Ofcom asks BBC to justify cuts in news and current affairs

Simon Austin's picture
by Simon Austin

Broadcasting watchdog Ofcom has confirmed it will require the BBC to prove it will still be able to carry out its legal remit as a public service broadcaster despite proposed cuts in news and current affairs.

BBC England is seeking to save £25m by the end of March 2022 and current affairs programme Inside Out is to be replaced by a new series featuring long-form investigative journalism.

In addition, BBC News is to cut 520 jobs in the interests of cost savings and because of the impact of coronavirus.

Damian Collins and 22 other MPs from across the South East have written to Ofcom about the proposed cuts. Its chief executive, Dame Melanie Dawes, has responded to say she is monitoring the situation.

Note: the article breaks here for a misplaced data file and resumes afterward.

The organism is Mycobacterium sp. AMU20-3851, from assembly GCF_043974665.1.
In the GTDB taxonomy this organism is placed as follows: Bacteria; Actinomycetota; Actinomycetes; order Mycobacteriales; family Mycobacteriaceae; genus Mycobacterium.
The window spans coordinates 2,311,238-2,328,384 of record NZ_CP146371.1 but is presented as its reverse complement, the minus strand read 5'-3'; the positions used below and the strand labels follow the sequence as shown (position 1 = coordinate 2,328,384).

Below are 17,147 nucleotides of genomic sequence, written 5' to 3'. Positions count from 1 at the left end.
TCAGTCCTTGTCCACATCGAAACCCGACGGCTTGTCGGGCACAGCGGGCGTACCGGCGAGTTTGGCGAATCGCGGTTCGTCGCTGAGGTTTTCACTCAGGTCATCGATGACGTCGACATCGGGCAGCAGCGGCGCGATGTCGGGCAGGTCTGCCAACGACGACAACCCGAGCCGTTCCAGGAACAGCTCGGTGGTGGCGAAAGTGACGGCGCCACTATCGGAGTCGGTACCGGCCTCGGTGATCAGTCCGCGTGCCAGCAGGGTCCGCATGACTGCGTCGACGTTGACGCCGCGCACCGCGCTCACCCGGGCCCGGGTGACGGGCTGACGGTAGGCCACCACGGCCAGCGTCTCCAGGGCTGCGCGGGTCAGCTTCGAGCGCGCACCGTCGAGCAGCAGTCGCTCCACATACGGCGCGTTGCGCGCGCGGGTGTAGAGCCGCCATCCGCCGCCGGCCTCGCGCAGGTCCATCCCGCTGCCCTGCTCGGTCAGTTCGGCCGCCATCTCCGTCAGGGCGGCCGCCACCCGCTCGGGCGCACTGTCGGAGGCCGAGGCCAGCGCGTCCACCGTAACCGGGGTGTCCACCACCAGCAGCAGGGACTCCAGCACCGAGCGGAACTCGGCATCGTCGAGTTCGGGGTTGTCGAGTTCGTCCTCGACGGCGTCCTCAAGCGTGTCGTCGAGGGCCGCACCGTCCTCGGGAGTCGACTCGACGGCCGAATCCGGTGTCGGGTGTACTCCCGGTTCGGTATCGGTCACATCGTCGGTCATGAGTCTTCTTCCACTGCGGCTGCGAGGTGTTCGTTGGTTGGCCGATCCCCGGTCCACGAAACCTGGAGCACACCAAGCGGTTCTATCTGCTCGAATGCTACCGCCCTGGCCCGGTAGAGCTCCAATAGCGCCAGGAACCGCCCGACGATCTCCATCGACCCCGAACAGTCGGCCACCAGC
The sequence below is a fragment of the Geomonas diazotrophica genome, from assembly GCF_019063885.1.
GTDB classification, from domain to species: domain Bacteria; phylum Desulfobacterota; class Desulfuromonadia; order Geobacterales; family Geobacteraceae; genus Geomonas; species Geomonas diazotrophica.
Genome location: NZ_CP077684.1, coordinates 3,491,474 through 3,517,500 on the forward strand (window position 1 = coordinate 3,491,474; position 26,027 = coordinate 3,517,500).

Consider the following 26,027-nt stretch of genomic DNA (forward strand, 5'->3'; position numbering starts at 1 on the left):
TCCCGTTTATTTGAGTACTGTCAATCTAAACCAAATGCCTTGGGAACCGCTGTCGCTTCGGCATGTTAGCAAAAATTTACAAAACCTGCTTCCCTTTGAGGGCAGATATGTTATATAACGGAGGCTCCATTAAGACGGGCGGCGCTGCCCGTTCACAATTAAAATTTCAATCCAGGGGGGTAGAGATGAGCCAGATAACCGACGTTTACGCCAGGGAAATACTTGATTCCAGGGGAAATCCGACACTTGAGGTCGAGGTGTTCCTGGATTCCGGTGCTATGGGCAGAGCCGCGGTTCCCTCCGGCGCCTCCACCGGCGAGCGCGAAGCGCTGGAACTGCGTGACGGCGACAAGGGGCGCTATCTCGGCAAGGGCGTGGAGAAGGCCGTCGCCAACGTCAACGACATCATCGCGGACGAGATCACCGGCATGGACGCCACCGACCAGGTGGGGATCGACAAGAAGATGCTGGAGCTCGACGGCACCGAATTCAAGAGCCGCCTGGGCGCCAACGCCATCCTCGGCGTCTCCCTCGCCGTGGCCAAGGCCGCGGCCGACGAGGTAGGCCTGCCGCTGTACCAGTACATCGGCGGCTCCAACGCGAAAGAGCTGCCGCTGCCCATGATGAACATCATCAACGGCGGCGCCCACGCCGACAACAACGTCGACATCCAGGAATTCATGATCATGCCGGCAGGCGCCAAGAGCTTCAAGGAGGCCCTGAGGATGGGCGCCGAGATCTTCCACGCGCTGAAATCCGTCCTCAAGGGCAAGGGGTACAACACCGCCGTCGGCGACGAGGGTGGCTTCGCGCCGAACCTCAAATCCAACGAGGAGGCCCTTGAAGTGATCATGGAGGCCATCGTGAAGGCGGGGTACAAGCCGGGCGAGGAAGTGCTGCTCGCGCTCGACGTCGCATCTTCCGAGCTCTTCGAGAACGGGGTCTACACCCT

She added that should be “ requiring the BBC to set out... how the proposed cuts to regional news and current affairs are consistent with delivery of Public Purpose 1 of providing impartial news and information to help people understand and engage with the world around them, and Public Purpose 4: to reflect,  represent and serve the diverse communities of all of the United Kingdom’s nations and regions”.

The letter said that the watchdog’s in-depth review of the BBC’s news and current affairs, published last year, found that audiences wanted to see “more news about their communities, reported by people with a deeper understanding of the area, this was a particular issue for audiences from minority ethnic backgrounds.

“There was also a consistent message from viewers outside London, who thought the BBC could improve how it reflected and reported on their lives”.

The NUJ’s cross-party Parliamentary Group also received a reply from Ofcom after voicing concerns about the cuts to regional news and current affairs.

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